Functional annotation of the transcripts was obtained after the Trinity assembly was carried out with the Trinotate v.3.1.1 pipeline ( We used the set of open reading frames (ORFs) generated by TransDecoder v5.5.0 (TransDecoder. to perform a protein-protein and transcript-protein search, BLASTP and BLASTX (e-value 1e−5) respectively, using public databases UniProt/Swiss-Prot protein ( Protein domains were identified and annotated using HMMER v3.3 against the Pfam dataset (Finn, Clements & Eddy, 2011). Additionally, transmembrane regions were predicted using TMHMM v2.0 (Krogh et al., 2001); signal peptide prediction was determined using signalP v5.0 (Petersen et al., 2011). RNAmmer v1.2 was used to detect ribosomal RNA genes (Lagesen et al., 2007). Annotation outputs were reported using Trinotate SQLite database. The enrichment analysis was performed using the Cytoscape V3.8.0 (Shannon et al., 2003) and BiNGO (Biological Network Gene Ontology) (Maere, Heymans & Kuiper, 2005), with a hypergeometric statistical test and a p-value of 0.05. We also used the complete annotation file previously prepared with Trinotate as a custom reference. KEGG pathway analysis was performed by KASS (KEGG Automatic Annotation Server using the BBH method (Moriya et al., 2007).

Transcriptome completeness was assessed using BUSCO v.3.0.1 (Benchmarking Universal Single-Copy Orthologs) to obtain the percentage of single-copy orthologues from two different data sets: viridiplantae_odb10 and eudicotyledons_odb10 (created in 2017).

We used the Plant Transcription Factor Database V5.0 ( to assign DEGs to different transcription factor (TF) families by BLASTP and BLASTX (e-value 1e−5) against databases from three different plants belonging to the order Caryophyllales—the same order as pitahayas—(i.e. Amaranthus hypochondriacus, Beta vulgaris and Dianthus caryophyllus) and also from Arabidopsis thaliana, since it represents the best annotated angiosperm genome. The Transcriptome Shotgun Assembly project was deposited at DDBJ/EMBL/GenBank under the accession GKDI00000000. Annotations including gene ontology (GO) are included in Supplemental Material.


Transcriptome sequencing, de novo assembly and functional annotation

A total 36,476,238 raw reads were obtained from eight libraries. After trimming the adaptors and filtering low-quality reads we obtained 29,662,120 (~81%) high-quality paired reads. A total of 406,766 transcripts and 230,996 assembled genes were identified with a median length of 240 base pairs (bp) and an N50 length of 941 bp. The assembled reference transcriptome was 204 Mb with a 43% of GC content. To evaluate the completeness of the assembly, we compared it against two different plant databases (viridiplantae and eudicotyledons) using BUSCO (Simão et al., 2015). Our results show that 56.1% of BUSCO genes are complete when compared against the viridiplantae set, 32.8% are fragmented and 11.1% are missing. From the comparison against the eudicot set, 55.2% are complete, 24.8% are fragmented and 20.0% are missing (Table S1). Based on the Trinotate pipeline, we were able to identify a total of 58,574 nucleotide sequences and 34,767 protein sequences that are related to different biological processes and molecular functions. In the full transcriptome assembly, the two most overrepresented terms within the category of molecular function are ATP binding and metal ion binding. While in the category of biological processes the four most overrepresented terms are photosynthesis, tricarboxylic acid cycle, glycolytic process and transcription DNA-templated (Fig. S2A). Two domains were found with higher frequency in silico translated transcripts: the protein kinase domain (PF00069.25/Pkinase) and the pentatricopeptide repeats (PF13041.6/PPR2), followed by leucine-rich repeat domain (PF13855.6/LRR_8, PF12799.7/LRR_4), RNA-binding domains (PF00076.22/RRM_1), WD domains (PF00400.32/WD40), as well as a p450 domain (PF00067.22/p450) (Fig. S2B).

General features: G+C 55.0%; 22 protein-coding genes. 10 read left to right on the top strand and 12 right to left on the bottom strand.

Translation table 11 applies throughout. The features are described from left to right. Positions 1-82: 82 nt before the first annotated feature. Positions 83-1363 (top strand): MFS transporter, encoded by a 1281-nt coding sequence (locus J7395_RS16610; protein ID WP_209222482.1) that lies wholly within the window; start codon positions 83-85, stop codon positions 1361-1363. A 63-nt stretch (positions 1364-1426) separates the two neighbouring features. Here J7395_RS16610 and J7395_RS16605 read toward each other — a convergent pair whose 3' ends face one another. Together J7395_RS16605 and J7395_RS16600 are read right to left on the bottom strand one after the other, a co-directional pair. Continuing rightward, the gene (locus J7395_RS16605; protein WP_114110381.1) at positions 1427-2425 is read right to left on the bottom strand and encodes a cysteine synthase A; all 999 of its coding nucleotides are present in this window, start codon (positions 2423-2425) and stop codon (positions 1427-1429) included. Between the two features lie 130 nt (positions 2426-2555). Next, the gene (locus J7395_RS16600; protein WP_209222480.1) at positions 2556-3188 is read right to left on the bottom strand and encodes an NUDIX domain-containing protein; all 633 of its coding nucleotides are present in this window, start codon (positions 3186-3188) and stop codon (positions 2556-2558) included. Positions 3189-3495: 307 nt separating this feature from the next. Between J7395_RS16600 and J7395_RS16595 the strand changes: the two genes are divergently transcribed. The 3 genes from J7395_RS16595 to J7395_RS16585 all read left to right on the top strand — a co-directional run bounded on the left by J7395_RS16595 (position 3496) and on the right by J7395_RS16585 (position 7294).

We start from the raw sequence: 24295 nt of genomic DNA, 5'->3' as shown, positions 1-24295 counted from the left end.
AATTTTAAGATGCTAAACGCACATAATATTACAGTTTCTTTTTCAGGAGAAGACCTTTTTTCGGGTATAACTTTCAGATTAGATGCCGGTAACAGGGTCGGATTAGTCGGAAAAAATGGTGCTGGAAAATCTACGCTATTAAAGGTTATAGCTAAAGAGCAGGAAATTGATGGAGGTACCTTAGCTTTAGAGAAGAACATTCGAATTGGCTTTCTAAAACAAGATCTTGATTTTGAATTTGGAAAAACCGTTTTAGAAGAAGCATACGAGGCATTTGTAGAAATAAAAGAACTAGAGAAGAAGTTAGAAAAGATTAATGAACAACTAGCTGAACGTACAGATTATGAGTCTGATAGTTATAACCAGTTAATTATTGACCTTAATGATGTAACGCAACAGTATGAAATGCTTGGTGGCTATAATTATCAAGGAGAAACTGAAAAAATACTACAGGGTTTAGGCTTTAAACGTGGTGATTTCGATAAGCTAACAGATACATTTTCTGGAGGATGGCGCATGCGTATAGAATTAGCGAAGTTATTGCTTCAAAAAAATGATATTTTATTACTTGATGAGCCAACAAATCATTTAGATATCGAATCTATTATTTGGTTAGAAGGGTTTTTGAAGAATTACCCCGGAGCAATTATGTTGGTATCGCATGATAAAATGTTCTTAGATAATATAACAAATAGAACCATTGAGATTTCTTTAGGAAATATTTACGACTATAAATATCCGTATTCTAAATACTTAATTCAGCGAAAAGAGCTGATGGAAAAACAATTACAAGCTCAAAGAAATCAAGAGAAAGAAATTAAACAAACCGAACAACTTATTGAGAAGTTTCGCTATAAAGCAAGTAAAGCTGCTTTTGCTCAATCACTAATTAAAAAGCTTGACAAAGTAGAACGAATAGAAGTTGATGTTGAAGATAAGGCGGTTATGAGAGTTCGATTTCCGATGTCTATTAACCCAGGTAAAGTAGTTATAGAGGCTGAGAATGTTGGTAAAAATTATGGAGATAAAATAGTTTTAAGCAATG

Analysis of DEGs

A total of 9,203 differentially expressed genes (DEGs) with a p-value (p) < 0.001 and a false discovery rate (FDR) < 0.01 were identified in the Hunucmá cultivar compared with wild plants of Mozomboa. DEGs were distributed as follows: 4,883 up-regulated and 4,320 down-regulated genes. We identified 6,568 DEGs in the Umán cultivar relative to wild plants, and of these, 3,286 correspond to up-regulated genes and 3,282 to down-regulated genes. Gene expression profiles from each sample are shown in a heatmap plot (Fig. 2A). These results show differences between the two cultivated plants. The heatmap and the Pearson’s correlation showed clustering between the replicas for each of the samples and the groups of samples distributed between the two PCs; PC1 represents 36.15% of the variance and PC2 represents an additional 17.78%. When we compared the two sets of DEGs to detect the genes shared among the cultivated plants, we identified 1,246 up-regulated and 1,960 down-regulated genes (Figs. 2B, 2C). The expression profile of DEGs among cultivated plants is very similar (Fig. 2D). Similarity among wild and cultivated plants in a matrix heatmap is shown in Fig. S2. Distribution of DEGs in the cultivars is shown in Fig. S3. The statistical power of this experimental design calculated in RnaSeqSampleSize is 0.57.

Overview of the differentially expressed transcripts from stems.

Figure 2: Overview of the differentially expressed transcripts from stems.